TitleMethods for Selecting and Identifying Cancer Stem Cells
OwnerUniversity of California
Cancer stem cells (CSC) have been identified in several types of cancer, including leukemia. While CSC are key to the progression of cancer and can be resistant to chemotherapeutic drugs, Leukemia stem cells (LSC) are also resistant to most treatments, such as radiotherapy and chemotherapy. LSC are also considered the main cause of drug resistance and disease relapse. There has long been a need for methods of identifying and isolating LSC from an individual or cell culture. LSCs have been successfully identified and characterized in certain types of leukemia, such as AML; however, whether LSC exist in acute lymphoblastic leukemia (ALL), the most common childhood leukemia, is unknown as no distinct phenotypic LSC marker has been identified.Researchers at the University of California, Davis have developed methods for identifying LSC in B-cell type ALL using fluorescent tagged metabolites. These methods can also be used to identify a subpopulation of LSC within a sample. Additionally, these methods have potential applications in the development of LSC-targeted therapeutics and can be used in drug screening methods or experimental analysis to determine or predict disease progression, relapse, and/or the development of disease resistance. LSC stem cells can also be characterized based on the expression of LSC markers and therefore can be used to identify populations of LSC.Applications Leukemia stem cell therapeuticsCancer stem cell therapeuticsCancer progression predictionsDetermining relapseDetermining disease resistanceFeatures/Benefits Identifying and isolating subpopulations of leukemia stem cells in acute lymphoblastic leukemia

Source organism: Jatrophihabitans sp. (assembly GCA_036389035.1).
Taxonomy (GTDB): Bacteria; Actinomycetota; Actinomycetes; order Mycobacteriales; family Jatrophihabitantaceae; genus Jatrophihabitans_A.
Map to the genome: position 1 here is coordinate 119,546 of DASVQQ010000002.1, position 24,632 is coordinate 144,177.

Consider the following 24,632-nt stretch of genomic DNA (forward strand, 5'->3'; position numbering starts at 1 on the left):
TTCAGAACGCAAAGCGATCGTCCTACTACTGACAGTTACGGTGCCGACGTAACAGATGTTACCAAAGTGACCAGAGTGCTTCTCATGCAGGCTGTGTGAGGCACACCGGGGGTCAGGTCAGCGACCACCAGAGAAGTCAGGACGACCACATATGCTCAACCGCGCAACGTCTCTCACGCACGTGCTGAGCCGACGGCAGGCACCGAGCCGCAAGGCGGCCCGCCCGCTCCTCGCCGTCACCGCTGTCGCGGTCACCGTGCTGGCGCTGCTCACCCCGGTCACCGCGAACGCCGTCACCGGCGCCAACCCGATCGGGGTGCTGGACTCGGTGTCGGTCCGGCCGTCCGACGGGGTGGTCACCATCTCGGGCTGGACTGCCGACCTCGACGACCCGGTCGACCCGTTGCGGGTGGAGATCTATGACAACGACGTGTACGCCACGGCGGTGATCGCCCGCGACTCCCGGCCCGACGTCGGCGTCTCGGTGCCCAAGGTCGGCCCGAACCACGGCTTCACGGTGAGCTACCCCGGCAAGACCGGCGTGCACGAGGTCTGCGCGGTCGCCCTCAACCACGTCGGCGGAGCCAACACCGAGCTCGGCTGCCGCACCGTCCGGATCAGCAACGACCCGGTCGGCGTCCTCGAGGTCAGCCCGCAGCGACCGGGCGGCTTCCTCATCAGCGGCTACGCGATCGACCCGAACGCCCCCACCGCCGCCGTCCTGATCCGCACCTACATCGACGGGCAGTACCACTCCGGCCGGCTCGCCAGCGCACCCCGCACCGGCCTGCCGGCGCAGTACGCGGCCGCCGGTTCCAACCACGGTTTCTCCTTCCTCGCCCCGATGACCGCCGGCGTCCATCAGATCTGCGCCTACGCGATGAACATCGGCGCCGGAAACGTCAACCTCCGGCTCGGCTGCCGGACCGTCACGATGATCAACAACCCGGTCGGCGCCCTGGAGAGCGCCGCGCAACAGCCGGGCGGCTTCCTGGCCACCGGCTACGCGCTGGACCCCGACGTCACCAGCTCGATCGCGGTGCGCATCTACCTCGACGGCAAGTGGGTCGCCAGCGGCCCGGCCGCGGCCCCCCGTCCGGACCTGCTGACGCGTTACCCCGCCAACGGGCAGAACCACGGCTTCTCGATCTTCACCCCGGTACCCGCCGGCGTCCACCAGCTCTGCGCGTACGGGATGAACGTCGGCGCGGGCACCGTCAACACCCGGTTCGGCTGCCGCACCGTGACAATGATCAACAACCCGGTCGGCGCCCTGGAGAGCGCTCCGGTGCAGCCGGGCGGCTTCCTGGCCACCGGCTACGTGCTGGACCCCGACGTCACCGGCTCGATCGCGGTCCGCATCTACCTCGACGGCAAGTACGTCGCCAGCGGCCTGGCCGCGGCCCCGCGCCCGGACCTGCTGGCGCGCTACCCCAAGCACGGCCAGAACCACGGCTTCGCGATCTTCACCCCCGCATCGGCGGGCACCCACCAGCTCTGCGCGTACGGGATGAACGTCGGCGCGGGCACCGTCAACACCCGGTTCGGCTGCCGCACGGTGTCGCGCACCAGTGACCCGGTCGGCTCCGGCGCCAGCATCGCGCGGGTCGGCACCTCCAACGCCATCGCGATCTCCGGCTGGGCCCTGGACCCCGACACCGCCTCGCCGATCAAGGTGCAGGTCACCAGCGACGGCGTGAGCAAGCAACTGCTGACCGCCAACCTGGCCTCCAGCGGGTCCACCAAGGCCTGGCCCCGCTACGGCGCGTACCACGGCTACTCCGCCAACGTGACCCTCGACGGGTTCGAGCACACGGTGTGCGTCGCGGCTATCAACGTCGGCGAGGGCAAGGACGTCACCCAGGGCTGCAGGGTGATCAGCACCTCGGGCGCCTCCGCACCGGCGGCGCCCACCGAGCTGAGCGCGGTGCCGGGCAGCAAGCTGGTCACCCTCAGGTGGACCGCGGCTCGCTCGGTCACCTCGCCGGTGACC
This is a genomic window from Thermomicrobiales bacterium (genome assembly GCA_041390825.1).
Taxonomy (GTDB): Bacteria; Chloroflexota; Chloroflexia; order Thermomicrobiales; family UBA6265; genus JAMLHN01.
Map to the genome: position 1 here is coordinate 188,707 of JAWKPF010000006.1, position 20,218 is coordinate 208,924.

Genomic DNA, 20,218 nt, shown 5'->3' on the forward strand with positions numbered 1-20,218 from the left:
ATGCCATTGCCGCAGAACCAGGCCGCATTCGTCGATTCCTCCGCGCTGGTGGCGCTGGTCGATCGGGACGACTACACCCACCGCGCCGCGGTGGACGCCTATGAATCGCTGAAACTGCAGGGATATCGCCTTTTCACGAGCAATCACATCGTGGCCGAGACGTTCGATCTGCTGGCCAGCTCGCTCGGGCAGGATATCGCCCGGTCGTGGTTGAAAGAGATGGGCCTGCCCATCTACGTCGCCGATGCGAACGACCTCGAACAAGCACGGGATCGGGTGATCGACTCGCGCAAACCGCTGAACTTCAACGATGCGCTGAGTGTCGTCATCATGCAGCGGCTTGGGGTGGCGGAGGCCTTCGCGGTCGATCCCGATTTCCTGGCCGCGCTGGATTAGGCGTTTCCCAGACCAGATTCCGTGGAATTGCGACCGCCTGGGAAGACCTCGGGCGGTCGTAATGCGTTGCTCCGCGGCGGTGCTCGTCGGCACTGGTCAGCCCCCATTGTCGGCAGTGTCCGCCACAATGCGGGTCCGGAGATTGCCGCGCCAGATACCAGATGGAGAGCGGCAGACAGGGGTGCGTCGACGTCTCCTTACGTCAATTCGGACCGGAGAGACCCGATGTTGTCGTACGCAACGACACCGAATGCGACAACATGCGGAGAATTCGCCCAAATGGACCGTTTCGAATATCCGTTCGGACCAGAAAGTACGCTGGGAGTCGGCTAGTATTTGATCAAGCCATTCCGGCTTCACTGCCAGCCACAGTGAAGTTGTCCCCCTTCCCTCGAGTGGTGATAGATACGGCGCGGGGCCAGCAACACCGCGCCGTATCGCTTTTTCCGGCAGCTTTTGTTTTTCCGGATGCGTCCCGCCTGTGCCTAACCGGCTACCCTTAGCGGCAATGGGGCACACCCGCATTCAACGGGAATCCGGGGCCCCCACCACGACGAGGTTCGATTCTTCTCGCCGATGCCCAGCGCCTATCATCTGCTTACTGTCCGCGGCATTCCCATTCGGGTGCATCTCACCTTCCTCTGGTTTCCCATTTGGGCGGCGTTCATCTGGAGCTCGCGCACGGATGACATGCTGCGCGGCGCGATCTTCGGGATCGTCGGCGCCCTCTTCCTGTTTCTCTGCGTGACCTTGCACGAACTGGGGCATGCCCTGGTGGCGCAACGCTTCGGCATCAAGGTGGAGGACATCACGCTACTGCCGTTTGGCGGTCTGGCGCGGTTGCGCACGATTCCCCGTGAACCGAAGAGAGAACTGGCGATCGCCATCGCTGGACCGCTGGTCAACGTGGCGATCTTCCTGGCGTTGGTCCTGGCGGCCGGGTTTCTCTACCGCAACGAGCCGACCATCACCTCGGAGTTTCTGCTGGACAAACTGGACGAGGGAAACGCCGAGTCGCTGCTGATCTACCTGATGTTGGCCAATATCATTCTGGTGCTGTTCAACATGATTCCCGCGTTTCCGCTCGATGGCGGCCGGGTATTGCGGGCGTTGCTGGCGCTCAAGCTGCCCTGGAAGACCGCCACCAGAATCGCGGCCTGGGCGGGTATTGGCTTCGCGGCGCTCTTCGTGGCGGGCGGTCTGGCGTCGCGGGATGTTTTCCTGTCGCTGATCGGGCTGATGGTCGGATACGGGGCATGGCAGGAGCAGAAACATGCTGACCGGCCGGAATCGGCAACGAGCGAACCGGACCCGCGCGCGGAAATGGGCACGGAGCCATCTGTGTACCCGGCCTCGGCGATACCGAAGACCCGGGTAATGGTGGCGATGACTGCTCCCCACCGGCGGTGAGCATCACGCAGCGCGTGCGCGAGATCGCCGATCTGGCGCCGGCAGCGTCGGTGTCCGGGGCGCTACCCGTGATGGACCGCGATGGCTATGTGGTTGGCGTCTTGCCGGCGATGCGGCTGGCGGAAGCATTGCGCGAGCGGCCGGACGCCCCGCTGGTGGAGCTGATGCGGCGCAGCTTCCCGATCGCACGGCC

Owner: 
University of California
Dislike
0
Description

Cancer stem cells (CSC) have been identified in several types of cancer, including leukemia. While CSC are key to the progression of cancer and can be resistant to chemotherapeutic drugs, Leukemia stem cells (LSC) are also resistant to most treatments, such as radiotherapy and chemotherapy. LSC are also considered the main cause of drug resistance and disease relapse. There has long been a need for methods of identifying and isolating LSC from an individual or cell culture. LSCs have been successfully identified and characterized in certain types of leukemia, such as AML; however, whether LSC exist in acute lymphoblastic leukemia (ALL), the most common childhood leukemia, is unknown as no distinct phenotypic LSC marker has been identified.

Researchers at the University of California, Davis have developed methods for identifying LSC in B-cell type ALL using fluorescent tagged metabolites. These methods can also be used to identify a subpopulation of LSC within a sample. Additionally, these methods have potential applications in the development of LSC-targeted therapeutics and can be used in drug screening methods or experimental analysis to determine or predict disease progression, relapse, and/or the development of disease resistance. LSC stem cells can also be characterized based on the expression of LSC markers and therefore can be used to identify populations of LSC.

Applications

 

  • Leukemia stem cell therapeutics
  • Cancer stem cell therapeutics
  • Cancer progression predictions
  • Determining relapse
  • Determining disease resistance

Features/Benefits

 

  • Identifying and isolating subpopulations of leukemia stem cells in acute lymphoblastic leukemia

 

Date:01-08-2017
Applicants:University of California
Access to additional documentation:Please inquire
Case Ref:UC Case 2013-057-0
Application number:US20180011100
Support from inventors:Please inquire
Industry:Healthcare
Meta information:
Meta title:
Please fill out the form and press 'send'
Contact Seller
Please provide your contact information below.

Use this form to contact the IP-owner - you should provide an email of your choice for contact. Indicate your interest/reason for the contact.
Disclaimer: Licentix do not guarantee that message sent using this form will be read by the recipient. Please contact us if you are not recieving any response.